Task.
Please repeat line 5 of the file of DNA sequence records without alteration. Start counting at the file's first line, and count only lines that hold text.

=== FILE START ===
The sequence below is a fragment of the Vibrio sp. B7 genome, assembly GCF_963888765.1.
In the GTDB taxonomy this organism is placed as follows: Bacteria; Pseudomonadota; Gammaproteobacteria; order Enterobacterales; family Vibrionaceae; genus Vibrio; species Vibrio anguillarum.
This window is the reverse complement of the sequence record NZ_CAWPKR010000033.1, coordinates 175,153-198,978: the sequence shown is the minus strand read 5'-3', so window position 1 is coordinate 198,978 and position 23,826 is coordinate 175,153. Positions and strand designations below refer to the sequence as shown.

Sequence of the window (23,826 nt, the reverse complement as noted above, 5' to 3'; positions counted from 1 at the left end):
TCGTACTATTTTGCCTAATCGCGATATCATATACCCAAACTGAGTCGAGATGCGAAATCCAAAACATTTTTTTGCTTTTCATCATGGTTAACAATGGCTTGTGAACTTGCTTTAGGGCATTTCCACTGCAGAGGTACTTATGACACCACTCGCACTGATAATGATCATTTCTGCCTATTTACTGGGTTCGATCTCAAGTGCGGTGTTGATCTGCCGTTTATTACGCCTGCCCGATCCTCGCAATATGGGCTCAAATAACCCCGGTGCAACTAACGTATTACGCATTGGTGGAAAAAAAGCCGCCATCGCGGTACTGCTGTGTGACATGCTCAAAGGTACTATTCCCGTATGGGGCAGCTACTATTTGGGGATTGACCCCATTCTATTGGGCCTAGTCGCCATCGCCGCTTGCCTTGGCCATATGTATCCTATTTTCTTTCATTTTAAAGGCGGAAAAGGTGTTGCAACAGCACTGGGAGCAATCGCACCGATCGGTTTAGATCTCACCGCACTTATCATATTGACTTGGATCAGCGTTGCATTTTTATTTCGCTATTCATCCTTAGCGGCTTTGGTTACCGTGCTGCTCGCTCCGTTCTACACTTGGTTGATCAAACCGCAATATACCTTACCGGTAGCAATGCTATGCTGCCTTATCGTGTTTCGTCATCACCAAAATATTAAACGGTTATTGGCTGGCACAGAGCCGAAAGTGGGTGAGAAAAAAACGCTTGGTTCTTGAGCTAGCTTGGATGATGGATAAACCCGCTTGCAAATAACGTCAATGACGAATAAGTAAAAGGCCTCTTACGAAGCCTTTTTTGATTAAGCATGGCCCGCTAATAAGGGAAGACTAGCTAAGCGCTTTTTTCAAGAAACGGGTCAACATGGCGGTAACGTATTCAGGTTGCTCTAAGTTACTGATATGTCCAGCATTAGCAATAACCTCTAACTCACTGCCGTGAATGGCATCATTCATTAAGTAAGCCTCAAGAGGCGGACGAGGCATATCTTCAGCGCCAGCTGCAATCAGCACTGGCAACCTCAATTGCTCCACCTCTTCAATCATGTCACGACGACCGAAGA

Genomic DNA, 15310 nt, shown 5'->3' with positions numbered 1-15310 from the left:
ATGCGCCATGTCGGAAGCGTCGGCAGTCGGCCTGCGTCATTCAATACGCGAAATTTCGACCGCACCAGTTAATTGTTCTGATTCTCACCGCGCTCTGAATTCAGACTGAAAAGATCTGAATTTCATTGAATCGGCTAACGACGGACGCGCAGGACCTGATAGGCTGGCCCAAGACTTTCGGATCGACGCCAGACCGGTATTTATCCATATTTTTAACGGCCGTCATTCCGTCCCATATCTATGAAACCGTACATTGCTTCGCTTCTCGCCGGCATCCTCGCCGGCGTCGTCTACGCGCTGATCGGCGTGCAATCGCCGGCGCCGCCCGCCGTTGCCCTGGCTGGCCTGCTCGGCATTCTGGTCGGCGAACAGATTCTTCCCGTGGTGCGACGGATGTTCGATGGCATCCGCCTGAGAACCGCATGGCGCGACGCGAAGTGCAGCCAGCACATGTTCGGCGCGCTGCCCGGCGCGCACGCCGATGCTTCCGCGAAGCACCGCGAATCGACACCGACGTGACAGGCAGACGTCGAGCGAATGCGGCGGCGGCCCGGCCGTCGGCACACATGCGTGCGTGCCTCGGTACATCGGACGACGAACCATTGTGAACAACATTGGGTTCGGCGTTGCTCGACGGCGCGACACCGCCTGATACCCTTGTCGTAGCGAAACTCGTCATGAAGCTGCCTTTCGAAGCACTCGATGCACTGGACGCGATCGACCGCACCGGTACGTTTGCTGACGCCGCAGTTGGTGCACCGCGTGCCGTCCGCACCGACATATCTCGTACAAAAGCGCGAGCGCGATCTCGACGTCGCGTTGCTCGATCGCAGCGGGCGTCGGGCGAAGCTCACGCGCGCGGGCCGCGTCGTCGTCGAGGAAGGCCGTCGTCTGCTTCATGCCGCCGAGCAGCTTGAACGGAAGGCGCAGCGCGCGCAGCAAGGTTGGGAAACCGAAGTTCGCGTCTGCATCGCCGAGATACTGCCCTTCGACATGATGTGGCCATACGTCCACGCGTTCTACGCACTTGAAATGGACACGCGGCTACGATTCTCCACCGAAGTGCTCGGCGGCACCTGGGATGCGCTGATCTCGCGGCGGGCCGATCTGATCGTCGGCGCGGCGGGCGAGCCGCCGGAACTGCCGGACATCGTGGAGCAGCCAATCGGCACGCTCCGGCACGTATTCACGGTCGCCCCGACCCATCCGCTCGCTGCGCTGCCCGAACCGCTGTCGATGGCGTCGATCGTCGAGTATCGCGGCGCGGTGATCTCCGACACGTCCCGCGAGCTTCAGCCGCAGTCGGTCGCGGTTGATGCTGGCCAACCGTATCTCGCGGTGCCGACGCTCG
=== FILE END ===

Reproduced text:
TCGTACTATTTTGCCTAATCGCGATATCATATACCCAAACTGAGTCGAGATGCGAAATCCAAAACATTTTTTTGCTTTTCATCATGGTTAACAATGGCTTGTGAACTTGCTTTAGGGCATTTCCACTGCAGAGGTACTTATGACACCACTCGCACTGATAATGATCATTTCTGCCTATTTACTGGGTTCGATCTCAAGTGCGGTGTTGATCTGCCGTTTATTACGCCTGCCCGATCCTCGCAATATGGGCTCAAATAACCCCGGTGCAACTAACGTATTACGCATTGGTGGAAAAAAAGCCGCCATCGCGGTACTGCTGTGTGACATGCTCAAAGGTACTATTCCCGTATGGGGCAGCTACTATTTGGGGATTGACCCCATTCTATTGGGCCTAGTCGCCATCGCCGCTTGCCTTGGCCATATGTATCCTATTTTCTTTCATTTTAAAGGCGGAAAAGGTGTTGCAACAGCACTGGGAGCAATCGCACCGATCGGTTTAGATCTCACCGCACTTATCATATTGACTTGGATCAGCGTTGCATTTTTATTTCGCTATTCATCCTTAGCGGCTTTGGTTACCGTGCTGCTCGCTCCGTTCTACACTTGGTTGATCAAACCGCAATATACCTTACCGGTAGCAATGCTATGCTGCCTTATCGTGTTTCGTCATCACCAAAATATTAAACGGTTATTGGCTGGCACAGAGCCGAAAGTGGGTGAGAAAAAAACGCTTGGTTCTTGAGCTAGCTTGGATGATGGATAAACCCGCTTGCAAATAACGTCAATGACGAATAAGTAAAAGGCCTCTTACGAAGCCTTTTTTGATTAAGCATGGCCCGCTAATAAGGGAAGACTAGCTAAGCGCTTTTTTCAAGAAACGGGTCAACATGGCGGTAACGTATTCAGGTTGCTCTAAGTTACTGATATGTCCAGCATTAGCAATAACCTCTAACTCACTGCCGTGAATGGCATCATTCATTAAGTAAGCCTCAAGAGGCGGACGAGGCATATCTTCAGCGCCAGCTGCAATCAGCACTGGCAACCTCAATTGCTCCACCTCTTCAATCATGTCACGACGACCGAAGA